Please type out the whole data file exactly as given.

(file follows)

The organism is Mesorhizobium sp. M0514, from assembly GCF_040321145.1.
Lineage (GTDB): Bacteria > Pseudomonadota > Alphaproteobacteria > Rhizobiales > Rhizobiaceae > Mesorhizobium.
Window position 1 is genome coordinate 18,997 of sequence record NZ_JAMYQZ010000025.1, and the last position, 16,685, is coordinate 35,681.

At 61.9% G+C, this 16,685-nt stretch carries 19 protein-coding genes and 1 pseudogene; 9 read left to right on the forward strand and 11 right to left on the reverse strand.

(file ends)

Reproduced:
The organism is Mesorhizobium sp. M0514, from assembly GCF_040321145.1.
Lineage (GTDB): Bacteria > Pseudomonadota > Alphaproteobacteria > Rhizobiales > Rhizobiaceae > Mesorhizobium.
Window position 1 is genome coordinate 18,997 of sequence record NZ_JAMYQZ010000025.1, and the last position, 16,685, is coordinate 35,681.

At 61.9% G+C, this 16,685-nt stretch carries 19 protein-coding genes and 1 pseudogene; 9 read left to right on the forward strand and 11 right to left on the reverse strand.